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Archive for the ‘Illustrated Maps in History’ Category

Maps In History: The Psalter Map

 :: Posted by admin on 10-24-2012

Modern interactive maps can be pretty boring – lines of blue and yellow, with street names, road names, and barely decipherable icons representing “Points of Interest” and tourist spots. However, maps haven’t always been that way. Throughout history, many cartographers have managed to turn their maps into works of art; sometimes of more artistic value than geographical value.
One such example is the Psalter Map – one of the few surviving examples of what is known as a medieval Mappa Mundi. This map is an illustrated map of the known world. It’s very small – barely 10cm across, and it was drawn on animal skin. The map, and the book that it was bound into, is now preserved in the British Library, and has managed to survive for many centuries whilst remaining in incredibly good condition.
The map shows the world as a round disc, with just three land masses on it. Those land masses are Asia, Europe, and “East”. Unlike the modern convention of placing Northern territories at the top of the map, the mapper placed “East” at the top, in keeping with the religious convention of the time.
Geography is a factor in this map, however the dominating factors are biblical belief, and myths and legends. Prominent features of the map include the Red Sea and Jerusalem. Christ stands above the disc, holding an orb in his hand. Some other features of this map are highlighted using gold-leaf paint.
It is not known who created this map. Some historians believe that the map is based on another map which was owned by Henry III, and was hung in his bedroom in Westminster Palace. Henry III’s map predates this one by 50 years, and it’s hard to confirm if someone saw that map and used it as inspiration to create another one.

Illustrated Maps In History – Desceliers’ Map

 :: Posted by admin on 09-24-2012

Continuing our series about Illustrated Maps in History, let’s take a look at Desceliers’ World Map. This map dates back to the mid 16th century. It was drawn in a style similar to the sea charts of the time, with compass directions and navigational lines being prominent features, but the map itself is not designed to be used as a sea map.
Desceliers’ World Map was created as a display piece for King Henri II of France. It was intended to be shown off on a table in his library, or stored in his curiosities cabinet. The navigational value of the map may be questionable, but as a piece of art it is definitely fit for a king. The map was created in 1550, and King Henri died just nine years later. It’s fortunate that his heirs chose to preserve this map, as it preserves both the knowledge, the artistic style, and the attitudes of the era in which it was created with amazing detail.
This illustrated map of the world was drawn by hand by Pierre Desceliers of the Dieppe School of Cartography. It is a rather large piece, and drawing it with the tools available at the time would have been a challenging undertaking.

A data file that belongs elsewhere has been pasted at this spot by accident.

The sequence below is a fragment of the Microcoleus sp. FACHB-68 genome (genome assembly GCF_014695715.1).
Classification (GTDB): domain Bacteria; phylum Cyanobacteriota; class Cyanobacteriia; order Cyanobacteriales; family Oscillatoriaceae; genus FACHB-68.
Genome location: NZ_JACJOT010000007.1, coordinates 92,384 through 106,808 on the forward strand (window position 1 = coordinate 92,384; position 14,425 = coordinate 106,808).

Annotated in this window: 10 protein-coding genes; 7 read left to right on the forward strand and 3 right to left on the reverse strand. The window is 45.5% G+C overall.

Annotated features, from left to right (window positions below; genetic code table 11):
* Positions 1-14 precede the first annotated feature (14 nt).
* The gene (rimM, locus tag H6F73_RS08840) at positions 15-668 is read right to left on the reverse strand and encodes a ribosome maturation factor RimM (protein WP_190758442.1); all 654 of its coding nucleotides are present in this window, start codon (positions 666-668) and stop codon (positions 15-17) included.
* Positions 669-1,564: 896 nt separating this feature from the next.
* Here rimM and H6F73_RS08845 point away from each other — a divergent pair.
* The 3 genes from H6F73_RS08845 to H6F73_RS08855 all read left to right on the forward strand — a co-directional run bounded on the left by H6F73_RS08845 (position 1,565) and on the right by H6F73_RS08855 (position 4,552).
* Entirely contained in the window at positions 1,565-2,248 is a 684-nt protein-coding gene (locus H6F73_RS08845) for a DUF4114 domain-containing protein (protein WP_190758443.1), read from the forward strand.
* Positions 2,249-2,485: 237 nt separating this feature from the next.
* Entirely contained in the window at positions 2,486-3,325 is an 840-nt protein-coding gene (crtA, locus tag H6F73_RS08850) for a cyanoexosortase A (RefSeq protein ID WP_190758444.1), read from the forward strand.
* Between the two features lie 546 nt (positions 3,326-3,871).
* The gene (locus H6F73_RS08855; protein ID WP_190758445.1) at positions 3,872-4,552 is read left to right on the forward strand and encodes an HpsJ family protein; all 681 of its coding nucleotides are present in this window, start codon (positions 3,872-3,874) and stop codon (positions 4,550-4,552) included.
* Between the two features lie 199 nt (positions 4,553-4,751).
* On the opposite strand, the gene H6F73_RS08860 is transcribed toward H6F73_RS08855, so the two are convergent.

The coastal lines on this map are surprisingly accurate for the time period in which it was created, and are a testament to Decelier’s knowledge of navigation and geography. Once you move in-land, the geography is slightly less sound, however. The map paints a picture of the world based partly on observation, and partly on classical sources.
It’s this blend of knowledge and classical geography that makes this map so beautiful. It’s a true insight into a different time period and it stands alone as a Renaissance artwork.

Illustrated Maps in History – Constantinople

 :: Posted by admin on 08-05-2012

In 1572, a group of cartographers unveiled the first volume in their collection of settlement plans. The cartographers; Georg Braun, Franz Hogenberg and Joris Hoefnagel put together six atlas volumes over the course of 46 years. These illustrated maps changed the way that we viewed the world.
In the volume called “Cities of The World” was a map of Constantinople. This illustrated map melds together geography and illustrations so that a casual viewer can more clearly understand what they are looking at.
Constantinople, as it is shown in this map, is a city that has just been reinvented by the Ottoman Empire. The evolution is clear in the picture, which shows the city and immediate surrounding area in its full glory.
The map features precise, clean lines, which were made possible by the copperplate printing process which had just recently become available. Colours were applied to the map after the printing process was done. This meant that cartography was still a labour intensive process, but it was quicker and easier than it had been in previous decades, and as such maps were far more affordable and were accessible to a much wider range of people.
This map, and the others in the “Cities of The World” volume took three people to produce – a cartographer, an artist, and an engraver. As far as historians are aware, none of those people actually been to Constantinople. All of the details in this particular illustration can be found in older maps, or old written accounts of visits to the city.
The idea of cartographers basing their maps on hearsay and old illustrations might seem alien to people today, but in the 16th century only a select few got to actually travel the world, so careful and meticulous research was the only option that most cartographers had.